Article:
Federal Anti-SLAPP Bill Could Help Bloggers, Freelancers

April 7, 2010

Bloggers, freelancers, and small news media are far more likely than big newspapers or broadcast networks to be intimidated by threats of lawsuits for libel and defamation. Public figures and wrongdoers know this — which is why they can often silence little-guy journalists with a lawsuit or the threat of one. Small-scale journalists can rarely afford the legal fees.

Some states (e.g., California) have passed laws to level the playing field for "Strategic Lawsuits Against Public Participation" (SLAPP) suits, as they are called. Now a bill (HR 4364) to protect journalists and citizens against SLAPP suits has been introduced in Congress.

The bill's author is Rep. Steve Cohen (R-TN). It was introduced Dec. 16, 2009 and referred to the House Judiciary Committee. So far, it has gained no additional co-sponsors. While the bill does have significant public support, it is unlikely to go far in this Congress unless more of the members themselves get behind it.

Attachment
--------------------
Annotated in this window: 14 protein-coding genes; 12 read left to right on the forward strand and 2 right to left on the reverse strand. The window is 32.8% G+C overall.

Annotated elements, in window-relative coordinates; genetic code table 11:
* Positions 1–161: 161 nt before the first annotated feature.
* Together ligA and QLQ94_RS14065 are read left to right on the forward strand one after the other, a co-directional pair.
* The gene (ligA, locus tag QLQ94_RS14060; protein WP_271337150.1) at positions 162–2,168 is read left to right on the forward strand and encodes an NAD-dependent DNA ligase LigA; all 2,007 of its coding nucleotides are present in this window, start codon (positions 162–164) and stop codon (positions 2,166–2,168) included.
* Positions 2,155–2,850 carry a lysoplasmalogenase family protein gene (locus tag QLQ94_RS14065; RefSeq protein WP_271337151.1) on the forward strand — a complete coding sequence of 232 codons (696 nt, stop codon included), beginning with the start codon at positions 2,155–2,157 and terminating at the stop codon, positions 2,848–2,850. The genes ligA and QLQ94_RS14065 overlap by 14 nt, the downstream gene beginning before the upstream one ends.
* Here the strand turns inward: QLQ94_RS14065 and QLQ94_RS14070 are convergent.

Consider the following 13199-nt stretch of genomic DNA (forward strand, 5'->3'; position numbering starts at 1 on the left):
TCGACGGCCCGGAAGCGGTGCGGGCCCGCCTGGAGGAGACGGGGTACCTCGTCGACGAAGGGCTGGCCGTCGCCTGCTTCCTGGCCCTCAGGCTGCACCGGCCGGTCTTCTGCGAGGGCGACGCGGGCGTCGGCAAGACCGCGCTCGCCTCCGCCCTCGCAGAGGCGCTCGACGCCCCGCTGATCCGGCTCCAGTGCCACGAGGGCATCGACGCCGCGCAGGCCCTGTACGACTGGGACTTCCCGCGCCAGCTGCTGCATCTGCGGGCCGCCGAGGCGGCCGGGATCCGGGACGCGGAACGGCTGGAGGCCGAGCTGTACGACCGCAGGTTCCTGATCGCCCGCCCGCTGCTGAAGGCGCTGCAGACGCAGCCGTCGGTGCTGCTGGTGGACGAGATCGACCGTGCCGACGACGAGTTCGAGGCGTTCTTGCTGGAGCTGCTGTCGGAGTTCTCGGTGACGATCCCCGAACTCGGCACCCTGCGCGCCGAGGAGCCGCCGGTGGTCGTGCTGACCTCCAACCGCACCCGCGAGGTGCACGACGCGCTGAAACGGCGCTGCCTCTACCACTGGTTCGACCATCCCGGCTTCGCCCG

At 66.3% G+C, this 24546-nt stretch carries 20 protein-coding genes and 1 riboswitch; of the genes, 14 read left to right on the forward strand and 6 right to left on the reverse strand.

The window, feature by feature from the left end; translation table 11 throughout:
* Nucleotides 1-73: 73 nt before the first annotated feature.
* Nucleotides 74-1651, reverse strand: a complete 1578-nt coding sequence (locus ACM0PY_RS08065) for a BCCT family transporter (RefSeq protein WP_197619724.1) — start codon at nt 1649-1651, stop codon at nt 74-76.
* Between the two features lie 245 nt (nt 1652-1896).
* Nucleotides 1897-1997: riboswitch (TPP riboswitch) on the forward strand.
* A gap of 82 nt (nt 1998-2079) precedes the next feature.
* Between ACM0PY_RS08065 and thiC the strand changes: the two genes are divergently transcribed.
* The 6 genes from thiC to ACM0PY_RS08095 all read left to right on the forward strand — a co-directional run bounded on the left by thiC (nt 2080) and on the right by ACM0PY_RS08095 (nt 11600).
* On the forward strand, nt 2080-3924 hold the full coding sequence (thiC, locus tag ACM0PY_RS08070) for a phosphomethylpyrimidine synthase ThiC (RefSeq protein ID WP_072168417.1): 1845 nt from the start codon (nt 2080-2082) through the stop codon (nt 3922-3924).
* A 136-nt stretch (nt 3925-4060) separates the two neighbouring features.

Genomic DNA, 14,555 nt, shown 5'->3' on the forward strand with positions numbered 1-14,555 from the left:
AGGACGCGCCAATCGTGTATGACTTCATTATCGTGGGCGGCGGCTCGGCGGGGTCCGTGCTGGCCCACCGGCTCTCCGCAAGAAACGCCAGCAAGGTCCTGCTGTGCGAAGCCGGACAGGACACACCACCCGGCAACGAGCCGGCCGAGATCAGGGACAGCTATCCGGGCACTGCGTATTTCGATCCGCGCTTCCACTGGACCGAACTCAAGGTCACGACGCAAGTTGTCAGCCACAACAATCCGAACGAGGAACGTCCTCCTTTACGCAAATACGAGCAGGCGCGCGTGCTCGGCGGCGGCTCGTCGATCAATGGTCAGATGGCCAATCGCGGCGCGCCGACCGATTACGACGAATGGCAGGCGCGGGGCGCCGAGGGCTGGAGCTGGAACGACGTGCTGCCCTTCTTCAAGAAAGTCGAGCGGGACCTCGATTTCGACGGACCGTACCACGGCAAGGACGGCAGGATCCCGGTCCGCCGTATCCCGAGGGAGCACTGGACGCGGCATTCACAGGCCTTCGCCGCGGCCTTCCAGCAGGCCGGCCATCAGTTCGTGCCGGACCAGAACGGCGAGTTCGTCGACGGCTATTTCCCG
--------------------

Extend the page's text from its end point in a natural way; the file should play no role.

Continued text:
The bill authorizes SLAPP suit defendants to enter a special motion to dismiss the suit as frivolous before a trial starts, and imposes a burden on plaintiffs to prove defendants had knowledge of falsity or reckless disregard of falsity. It creates immunity from liability suits for people petitioning the government.

Some 28 states now have some form of anti-SLAPP law. The Cohen bill would only apply to federal cases. While many defamation cases happen at the state level, the Cohen bill targets specific abuses that happen in federal cases — such as use of the discovery process to harass witnesses and whistleblowers.

A broad and growing coalition of citizen and journalism groups has backed Cohen's anti-SLAPP bill, under the rubric of "The Public Participation Project."

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